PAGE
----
Jerrie Kumalah

Name: Jerrie Kumalah
Innovation: Reclaiming Baltimore’s alleyways as clean, safe and useful spaces
Age: 27
Home: Baltimore (Charles Village)
Occupation: Government analyst
Hobbies: Neo soul music, ethnic restaurants

Reclaiming a city’s unwanted spaces

Public health advocate focuses on behavioral change to restore Baltimore’s alleys.

By Michael Cross-Barnet

Photography by David Andrews

Alleyways are the urban landscape’s forgotten places. In cities like Baltimore, they are often synonymous with trash and crime.


Jerrie Kumalah sees something different. She thinks these neglected places hold the potential to transform communities. The way to get there, she says, is to understand the behaviors that cause alleys to become neglected and dangerous – and to set about changing those behaviors.


In Kumalah’s mind, Baltimore’s alleys could become spaces where artists unleash their creativity with murals and installations. Kids could play games. People could meet their neighbors at a barbecue or block party. And communities would be made stronger as a result.

“We want this work to be sustainable – not to beautify a place and then, two years later, we’re back to square one.”

Of course, none of that will happen if people think of the areas behind their homes as little more than places where rats and drug users lurk. The starting point has to be cleaning them up. But keeping them that way is the challenge.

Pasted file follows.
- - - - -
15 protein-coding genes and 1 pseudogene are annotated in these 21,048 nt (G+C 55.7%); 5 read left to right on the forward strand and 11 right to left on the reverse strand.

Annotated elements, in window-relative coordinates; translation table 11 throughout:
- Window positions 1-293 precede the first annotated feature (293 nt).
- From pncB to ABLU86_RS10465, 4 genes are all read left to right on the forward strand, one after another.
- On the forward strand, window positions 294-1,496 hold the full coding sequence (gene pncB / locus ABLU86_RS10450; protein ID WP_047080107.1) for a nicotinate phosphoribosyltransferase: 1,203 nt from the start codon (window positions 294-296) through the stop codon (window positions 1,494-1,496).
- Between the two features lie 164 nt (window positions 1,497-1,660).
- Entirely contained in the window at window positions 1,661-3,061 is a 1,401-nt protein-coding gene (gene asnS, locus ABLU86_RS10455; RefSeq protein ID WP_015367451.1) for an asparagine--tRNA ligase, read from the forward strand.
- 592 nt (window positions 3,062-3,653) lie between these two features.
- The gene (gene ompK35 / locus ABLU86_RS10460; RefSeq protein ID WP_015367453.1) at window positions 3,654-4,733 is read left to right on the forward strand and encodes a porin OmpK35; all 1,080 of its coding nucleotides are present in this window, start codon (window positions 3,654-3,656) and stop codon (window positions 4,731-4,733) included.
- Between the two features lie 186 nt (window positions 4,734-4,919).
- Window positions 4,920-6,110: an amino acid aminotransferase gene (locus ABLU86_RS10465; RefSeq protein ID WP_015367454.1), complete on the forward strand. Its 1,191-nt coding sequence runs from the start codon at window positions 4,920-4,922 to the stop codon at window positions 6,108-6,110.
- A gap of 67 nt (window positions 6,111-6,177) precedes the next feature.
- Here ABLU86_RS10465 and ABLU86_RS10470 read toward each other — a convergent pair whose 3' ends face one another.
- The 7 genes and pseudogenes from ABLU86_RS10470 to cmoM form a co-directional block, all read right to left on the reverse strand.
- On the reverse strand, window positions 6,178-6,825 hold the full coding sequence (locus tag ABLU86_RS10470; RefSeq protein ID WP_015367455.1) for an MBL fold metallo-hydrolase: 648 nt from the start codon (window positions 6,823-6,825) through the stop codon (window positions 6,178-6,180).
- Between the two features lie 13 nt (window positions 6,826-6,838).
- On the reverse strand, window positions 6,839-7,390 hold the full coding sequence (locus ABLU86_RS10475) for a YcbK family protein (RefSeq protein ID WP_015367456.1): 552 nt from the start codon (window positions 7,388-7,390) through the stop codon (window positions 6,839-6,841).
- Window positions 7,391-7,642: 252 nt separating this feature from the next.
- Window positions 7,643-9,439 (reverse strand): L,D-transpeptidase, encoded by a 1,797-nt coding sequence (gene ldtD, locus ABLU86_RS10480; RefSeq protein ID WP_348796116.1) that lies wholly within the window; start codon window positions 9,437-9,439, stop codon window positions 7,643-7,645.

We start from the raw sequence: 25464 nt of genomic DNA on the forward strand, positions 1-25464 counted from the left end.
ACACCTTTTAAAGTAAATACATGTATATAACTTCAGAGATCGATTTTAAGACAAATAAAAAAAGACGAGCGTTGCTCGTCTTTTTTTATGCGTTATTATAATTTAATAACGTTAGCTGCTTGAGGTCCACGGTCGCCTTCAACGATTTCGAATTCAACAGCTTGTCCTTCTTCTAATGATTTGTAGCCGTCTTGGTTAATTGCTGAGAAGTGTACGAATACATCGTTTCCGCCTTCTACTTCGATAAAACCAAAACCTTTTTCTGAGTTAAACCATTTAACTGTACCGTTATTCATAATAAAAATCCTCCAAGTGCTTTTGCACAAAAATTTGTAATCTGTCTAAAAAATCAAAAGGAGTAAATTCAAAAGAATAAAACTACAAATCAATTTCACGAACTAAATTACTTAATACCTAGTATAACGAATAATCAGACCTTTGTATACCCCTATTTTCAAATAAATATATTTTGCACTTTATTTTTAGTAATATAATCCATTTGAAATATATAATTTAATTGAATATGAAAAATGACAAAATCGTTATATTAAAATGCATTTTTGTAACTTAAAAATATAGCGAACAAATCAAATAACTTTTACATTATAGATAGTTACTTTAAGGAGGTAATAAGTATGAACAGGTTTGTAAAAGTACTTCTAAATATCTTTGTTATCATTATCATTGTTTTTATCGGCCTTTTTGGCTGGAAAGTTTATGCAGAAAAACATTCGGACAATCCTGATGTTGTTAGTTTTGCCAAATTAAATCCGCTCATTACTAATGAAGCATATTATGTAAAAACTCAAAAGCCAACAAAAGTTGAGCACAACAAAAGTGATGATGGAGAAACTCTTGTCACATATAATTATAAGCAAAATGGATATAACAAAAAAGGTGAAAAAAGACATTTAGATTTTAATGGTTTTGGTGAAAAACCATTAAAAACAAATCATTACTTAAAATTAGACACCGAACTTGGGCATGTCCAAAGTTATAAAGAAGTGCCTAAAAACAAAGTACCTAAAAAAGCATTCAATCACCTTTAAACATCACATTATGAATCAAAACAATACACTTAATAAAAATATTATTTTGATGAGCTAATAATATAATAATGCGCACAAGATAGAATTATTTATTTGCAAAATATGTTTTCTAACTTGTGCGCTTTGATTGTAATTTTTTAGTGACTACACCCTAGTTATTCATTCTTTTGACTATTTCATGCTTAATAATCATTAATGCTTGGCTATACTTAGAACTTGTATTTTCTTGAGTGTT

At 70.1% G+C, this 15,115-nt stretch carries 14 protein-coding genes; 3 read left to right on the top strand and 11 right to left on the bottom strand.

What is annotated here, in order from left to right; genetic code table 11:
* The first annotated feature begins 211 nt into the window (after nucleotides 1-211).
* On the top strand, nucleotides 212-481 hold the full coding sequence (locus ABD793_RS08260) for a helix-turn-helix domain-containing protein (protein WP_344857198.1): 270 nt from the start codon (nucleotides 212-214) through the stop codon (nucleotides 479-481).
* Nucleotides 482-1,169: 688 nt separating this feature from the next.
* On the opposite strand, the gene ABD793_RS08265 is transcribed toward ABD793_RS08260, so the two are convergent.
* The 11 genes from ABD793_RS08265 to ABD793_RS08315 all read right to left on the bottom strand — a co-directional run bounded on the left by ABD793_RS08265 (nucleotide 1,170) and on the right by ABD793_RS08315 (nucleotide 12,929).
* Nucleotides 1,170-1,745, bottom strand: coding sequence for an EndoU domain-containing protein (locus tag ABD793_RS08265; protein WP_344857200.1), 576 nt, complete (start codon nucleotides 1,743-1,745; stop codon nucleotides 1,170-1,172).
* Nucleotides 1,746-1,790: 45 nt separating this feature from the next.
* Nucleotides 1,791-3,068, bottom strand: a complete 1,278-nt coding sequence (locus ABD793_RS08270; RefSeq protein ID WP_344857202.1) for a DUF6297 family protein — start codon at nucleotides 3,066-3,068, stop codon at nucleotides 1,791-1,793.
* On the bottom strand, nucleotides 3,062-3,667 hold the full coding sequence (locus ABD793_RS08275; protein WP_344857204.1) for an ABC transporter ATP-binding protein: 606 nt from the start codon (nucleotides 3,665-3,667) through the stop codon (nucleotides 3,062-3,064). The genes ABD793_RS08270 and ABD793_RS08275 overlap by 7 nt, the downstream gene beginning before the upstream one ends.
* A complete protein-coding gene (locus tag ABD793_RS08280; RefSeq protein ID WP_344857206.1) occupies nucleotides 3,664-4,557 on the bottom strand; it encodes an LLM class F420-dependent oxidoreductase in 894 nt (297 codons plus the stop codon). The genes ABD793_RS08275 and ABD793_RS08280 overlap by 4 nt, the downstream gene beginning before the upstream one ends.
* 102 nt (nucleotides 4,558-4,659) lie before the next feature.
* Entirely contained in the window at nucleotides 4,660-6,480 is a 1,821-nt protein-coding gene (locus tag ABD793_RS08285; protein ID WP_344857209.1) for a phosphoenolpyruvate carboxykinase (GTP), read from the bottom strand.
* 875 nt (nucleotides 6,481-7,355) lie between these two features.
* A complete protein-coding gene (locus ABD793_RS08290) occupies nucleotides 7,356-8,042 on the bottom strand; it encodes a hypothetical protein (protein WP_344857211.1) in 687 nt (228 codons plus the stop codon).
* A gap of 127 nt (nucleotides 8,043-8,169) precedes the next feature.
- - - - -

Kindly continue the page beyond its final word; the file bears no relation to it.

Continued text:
Kumalah’s starting point is a block-by-block assessment of a neighborhood’s alleys. The next step is talking with residents and community associations and asking some tough questions: If people aren’t raking their leaves or bothering to recycle, why not? If trash or rats are a problem, how come no one is calling the city to report that? Can renters be made to care more about their communities? How are neglectful behaviors connected to how people feel about where they live?

Kumalah wants to understand residents’ problems and priorities while also nudging them to change their behaviors with things like free bins, training for block captains and community workshops. She has begun reaching out to residents in five North Baltimore neighborhoods, with guidance from the Greater Homewood Community Corporation.


Kumalah approaches this issue from a public health perspective. The trash, rodents and drug use that untended alleys attract affect health in obvious ways, but there are also subtler connections. Tidy alleys are a sign of community strength, and strong neighborhoods have a better chance of reducing the health disparities that are so persistent in Baltimore. “My big focus is on how place influences health,” she says.


Cleaning up the alleys and keeping them clean is important, but in Kumalah’s mind, not enough. She and her sister Jasmine, an artist, hope to spur people to think creatively about that space. One example could be holding an event where residents paint their garbage cans and “turn trash day into a day when you see art in your alley.”


Kumalah, a native of Sierra Leone, moved to Bowie as a high-schooler and attended the University of Pennsylvania and UNC Chapel Hill. Formerly with the D.C. school system and the Baltimore City Health Department, she is now a CityStat analyst in the mayor’s office. Her next goal: a PhD in public health, focusing on behavioral and community health.